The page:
With a relaxed, palpably French atmosphere, the Congolese capital is a low-key counterpoint to frenetic Kinshasa.
Comparisons with Brazzaville’s larger neighbour are inevitable – across the river is the massive metropolis of Kinshasa, where activity can be intense and the evenings bustling; the capital of Congo is the exact opposite.
At times quiet and quaint, it is often a sleepy and better-organised city. Its centre is walkable, and numerous cultural sights are within a short distance of each other. The citizens of Brazzaville have an easier task with their well-planned capital, and many travellers find it to be a welcome escape from whatever may be transpiring across the river.
Yet Brazzaville itself is just emerging from its own troubles: pay attention to what lies beyond some rusted fences of corrugated aluminium and you will see destroyed towers, abandoned office blocks, torn-up roads, and other telltale signs of a civil war that is only barely in the past.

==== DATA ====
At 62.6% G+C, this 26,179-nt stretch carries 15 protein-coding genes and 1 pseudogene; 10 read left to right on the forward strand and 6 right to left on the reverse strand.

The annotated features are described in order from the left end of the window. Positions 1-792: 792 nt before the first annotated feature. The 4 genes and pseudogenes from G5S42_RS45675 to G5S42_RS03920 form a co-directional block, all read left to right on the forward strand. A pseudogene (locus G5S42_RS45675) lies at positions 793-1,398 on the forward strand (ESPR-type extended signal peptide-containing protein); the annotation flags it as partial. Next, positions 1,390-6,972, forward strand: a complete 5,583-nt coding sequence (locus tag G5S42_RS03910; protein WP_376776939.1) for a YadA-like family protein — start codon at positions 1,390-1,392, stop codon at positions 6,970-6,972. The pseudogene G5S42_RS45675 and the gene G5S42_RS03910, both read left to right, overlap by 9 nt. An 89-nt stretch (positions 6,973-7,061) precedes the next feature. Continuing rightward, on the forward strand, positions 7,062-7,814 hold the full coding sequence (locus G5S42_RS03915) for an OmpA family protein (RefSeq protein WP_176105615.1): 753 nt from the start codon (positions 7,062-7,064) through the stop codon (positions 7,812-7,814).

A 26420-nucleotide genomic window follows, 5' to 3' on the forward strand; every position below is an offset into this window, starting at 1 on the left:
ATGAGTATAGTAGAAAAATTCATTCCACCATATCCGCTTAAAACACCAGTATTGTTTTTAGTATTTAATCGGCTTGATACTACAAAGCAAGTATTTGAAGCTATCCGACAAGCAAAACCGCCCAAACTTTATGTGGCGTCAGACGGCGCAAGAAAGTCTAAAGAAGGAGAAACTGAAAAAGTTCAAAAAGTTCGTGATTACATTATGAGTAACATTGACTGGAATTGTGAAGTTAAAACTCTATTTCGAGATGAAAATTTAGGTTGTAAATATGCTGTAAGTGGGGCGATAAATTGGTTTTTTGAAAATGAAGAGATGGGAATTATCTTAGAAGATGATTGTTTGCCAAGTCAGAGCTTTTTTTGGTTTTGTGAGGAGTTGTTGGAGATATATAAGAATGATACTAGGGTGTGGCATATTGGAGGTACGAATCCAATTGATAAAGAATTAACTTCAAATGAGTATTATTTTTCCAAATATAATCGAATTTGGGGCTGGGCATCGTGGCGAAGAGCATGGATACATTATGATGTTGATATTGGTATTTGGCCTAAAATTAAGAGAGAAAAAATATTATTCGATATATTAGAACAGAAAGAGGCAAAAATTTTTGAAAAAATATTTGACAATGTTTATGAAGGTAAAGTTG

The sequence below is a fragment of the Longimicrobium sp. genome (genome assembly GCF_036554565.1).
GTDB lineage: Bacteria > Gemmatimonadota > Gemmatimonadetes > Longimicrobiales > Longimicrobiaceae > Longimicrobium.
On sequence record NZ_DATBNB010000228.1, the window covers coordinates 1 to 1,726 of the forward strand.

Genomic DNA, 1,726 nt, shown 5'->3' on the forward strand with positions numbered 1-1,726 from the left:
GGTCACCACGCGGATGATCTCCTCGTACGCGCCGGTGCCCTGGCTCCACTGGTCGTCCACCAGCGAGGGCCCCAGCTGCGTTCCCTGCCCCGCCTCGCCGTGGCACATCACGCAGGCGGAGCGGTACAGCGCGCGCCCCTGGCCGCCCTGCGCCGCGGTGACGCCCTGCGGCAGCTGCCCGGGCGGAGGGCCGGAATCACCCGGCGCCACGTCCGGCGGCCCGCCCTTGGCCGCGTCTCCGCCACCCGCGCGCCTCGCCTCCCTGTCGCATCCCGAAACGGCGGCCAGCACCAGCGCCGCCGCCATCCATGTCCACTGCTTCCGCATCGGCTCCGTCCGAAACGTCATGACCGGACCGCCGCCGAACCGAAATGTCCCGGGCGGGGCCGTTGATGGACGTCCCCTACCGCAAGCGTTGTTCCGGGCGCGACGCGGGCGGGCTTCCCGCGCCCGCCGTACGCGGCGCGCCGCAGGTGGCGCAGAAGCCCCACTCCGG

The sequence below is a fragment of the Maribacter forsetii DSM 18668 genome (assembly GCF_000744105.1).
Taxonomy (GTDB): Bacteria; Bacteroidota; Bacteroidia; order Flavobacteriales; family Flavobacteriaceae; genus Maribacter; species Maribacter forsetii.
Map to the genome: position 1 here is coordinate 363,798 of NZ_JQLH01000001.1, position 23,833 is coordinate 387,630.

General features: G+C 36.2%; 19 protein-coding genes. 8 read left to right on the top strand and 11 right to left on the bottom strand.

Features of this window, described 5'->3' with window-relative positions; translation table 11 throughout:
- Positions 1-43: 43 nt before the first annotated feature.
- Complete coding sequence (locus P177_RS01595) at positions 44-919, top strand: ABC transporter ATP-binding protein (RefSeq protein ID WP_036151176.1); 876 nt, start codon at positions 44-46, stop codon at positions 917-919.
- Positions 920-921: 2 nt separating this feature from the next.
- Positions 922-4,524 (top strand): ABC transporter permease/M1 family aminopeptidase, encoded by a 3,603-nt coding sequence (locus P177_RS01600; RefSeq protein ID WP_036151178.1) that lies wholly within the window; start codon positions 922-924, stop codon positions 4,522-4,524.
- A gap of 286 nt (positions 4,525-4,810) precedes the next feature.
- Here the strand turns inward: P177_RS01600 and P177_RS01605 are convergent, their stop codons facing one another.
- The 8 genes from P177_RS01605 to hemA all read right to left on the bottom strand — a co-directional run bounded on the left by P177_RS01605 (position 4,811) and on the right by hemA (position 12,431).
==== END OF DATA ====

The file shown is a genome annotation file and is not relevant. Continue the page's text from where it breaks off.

While what occurs in Kinshasa may at times seem monumental and right in plain view of everyone, Brazzaville’s problems seem forgotten and buried in the background – even by its own citizens. The city seems to have an urge to move on, and while Congo’s own political problems are still very much unresolved, the capital has in many ways restored the laidback atmosphere that its reputation was founded upon.
The city has seen plenty of attention paid to formal cultural institutions, having been the epicentre of France’s investments in central Africa for nearly a century. It rarely has the same level of traffic and noise as Kinshasa; crime barely exists, and a multi-culturalism is present in the city that Kinshasa has yet to master – European, Arab, Asian and African residents all go about their daily business beside one another, without armed guards and walls of razorwire between them.
Families from around the world have migrated to Brazzaville, set up businesses and live in the city. It is a simpler place than Kinshasa, and better integrated in every manner.